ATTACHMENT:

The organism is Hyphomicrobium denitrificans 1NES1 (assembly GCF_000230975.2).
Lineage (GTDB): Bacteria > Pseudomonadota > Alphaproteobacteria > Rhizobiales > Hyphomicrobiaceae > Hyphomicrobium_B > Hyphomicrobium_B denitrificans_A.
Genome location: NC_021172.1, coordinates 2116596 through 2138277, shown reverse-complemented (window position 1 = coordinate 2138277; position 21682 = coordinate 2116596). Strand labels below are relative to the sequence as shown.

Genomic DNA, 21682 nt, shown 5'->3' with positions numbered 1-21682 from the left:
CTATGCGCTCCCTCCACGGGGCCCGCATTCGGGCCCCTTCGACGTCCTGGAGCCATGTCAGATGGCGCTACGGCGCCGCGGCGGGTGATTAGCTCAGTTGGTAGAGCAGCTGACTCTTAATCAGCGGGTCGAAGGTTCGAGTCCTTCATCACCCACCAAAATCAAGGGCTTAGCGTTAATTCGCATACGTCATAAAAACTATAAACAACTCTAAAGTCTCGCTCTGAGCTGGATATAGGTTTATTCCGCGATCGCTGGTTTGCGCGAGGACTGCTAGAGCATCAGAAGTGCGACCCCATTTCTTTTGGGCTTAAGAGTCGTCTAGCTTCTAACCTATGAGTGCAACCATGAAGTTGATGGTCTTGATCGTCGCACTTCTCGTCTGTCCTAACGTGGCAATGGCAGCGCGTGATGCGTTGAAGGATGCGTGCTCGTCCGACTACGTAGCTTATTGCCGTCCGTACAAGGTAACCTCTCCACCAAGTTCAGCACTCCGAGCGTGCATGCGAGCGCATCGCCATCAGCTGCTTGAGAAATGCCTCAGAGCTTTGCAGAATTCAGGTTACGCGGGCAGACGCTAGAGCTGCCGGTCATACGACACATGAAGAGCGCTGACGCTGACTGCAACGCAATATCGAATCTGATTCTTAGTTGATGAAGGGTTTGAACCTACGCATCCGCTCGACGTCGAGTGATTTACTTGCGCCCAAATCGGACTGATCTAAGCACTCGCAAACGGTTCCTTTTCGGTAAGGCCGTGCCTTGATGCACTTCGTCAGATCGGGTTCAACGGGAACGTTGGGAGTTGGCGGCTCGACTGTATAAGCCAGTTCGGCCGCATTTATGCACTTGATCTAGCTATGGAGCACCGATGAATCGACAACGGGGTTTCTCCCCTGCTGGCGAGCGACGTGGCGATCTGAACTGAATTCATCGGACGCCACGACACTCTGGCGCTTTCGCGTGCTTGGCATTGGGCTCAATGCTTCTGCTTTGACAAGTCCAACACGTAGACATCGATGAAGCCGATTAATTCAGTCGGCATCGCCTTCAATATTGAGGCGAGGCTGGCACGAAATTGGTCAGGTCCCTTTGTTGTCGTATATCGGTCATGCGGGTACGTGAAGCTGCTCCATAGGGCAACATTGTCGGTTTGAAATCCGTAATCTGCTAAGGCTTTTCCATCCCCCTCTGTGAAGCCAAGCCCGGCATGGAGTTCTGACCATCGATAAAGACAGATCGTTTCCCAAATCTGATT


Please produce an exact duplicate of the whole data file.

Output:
The organism is Hyphomicrobium denitrificans 1NES1 (assembly GCF_000230975.2).
Lineage (GTDB): Bacteria > Pseudomonadota > Alphaproteobacteria > Rhizobiales > Hyphomicrobiaceae > Hyphomicrobium_B > Hyphomicrobium_B denitrificans_A.
Genome location: NC_021172.1, coordinates 2116596 through 2138277, shown reverse-complemented (window position 1 = coordinate 2138277; position 21682 = coordinate 2116596). Strand labels below are relative to the sequence as shown.

Genomic DNA, 21682 nt, shown 5'->3' with positions numbered 1-21682 from the left:
CTATGCGCTCCCTCCACGGGGCCCGCATTCGGGCCCCTTCGACGTCCTGGAGCCATGTCAGATGGCGCTACGGCGCCGCGGCGGGTGATTAGCTCAGTTGGTAGAGCAGCTGACTCTTAATCAGCGGGTCGAAGGTTCGAGTCCTTCATCACCCACCAAAATCAAGGGCTTAGCGTTAATTCGCATACGTCATAAAAACTATAAACAACTCTAAAGTCTCGCTCTGAGCTGGATATAGGTTTATTCCGCGATCGCTGGTTTGCGCGAGGACTGCTAGAGCATCAGAAGTGCGACCCCATTTCTTTTGGGCTTAAGAGTCGTCTAGCTTCTAACCTATGAGTGCAACCATGAAGTTGATGGTCTTGATCGTCGCACTTCTCGTCTGTCCTAACGTGGCAATGGCAGCGCGTGATGCGTTGAAGGATGCGTGCTCGTCCGACTACGTAGCTTATTGCCGTCCGTACAAGGTAACCTCTCCACCAAGTTCAGCACTCCGAGCGTGCATGCGAGCGCATCGCCATCAGCTGCTTGAGAAATGCCTCAGAGCTTTGCAGAATTCAGGTTACGCGGGCAGACGCTAGAGCTGCCGGTCATACGACACATGAAGAGCGCTGACGCTGACTGCAACGCAATATCGAATCTGATTCTTAGTTGATGAAGGGTTTGAACCTACGCATCCGCTCGACGTCGAGTGATTTACTTGCGCCCAAATCGGACTGATCTAAGCACTCGCAAACGGTTCCTTTTCGGTAAGGCCGTGCCTTGATGCACTTCGTCAGATCGGGTTCAACGGGAACGTTGGGAGTTGGCGGCTCGACTGTATAAGCCAGTTCGGCCGCATTTATGCACTTGATCTAGCTATGGAGCACCGATGAATCGACAACGGGGTTTCTCCCCTGCTGGCGAGCGACGTGGCGATCTGAACTGAATTCATCGGACGCCACGACACTCTGGCGCTTTCGCGTGCTTGGCATTGGGCTCAATGCTTCTGCTTTGACAAGTCCAACACGTAGACATCGATGAAGCCGATTAATTCAGTCGGCATCGCCTTCAATATTGAGGCGAGGCTGGCACGAAATTGGTCAGGTCCCTTTGTTGTCGTATATCGGTCATGCGGGTACGTGAAGCTGCTCCATAGGGCAACATTGTCGGTTTGAAATCCGTAATCTGCTAAGGCTTTTCCATCCCCCTCTGTGAAGCCAAGCCCGGCATGGAGTTCTGACCATCGATAAAGACAGATCGTTTCCCAAATCTGATT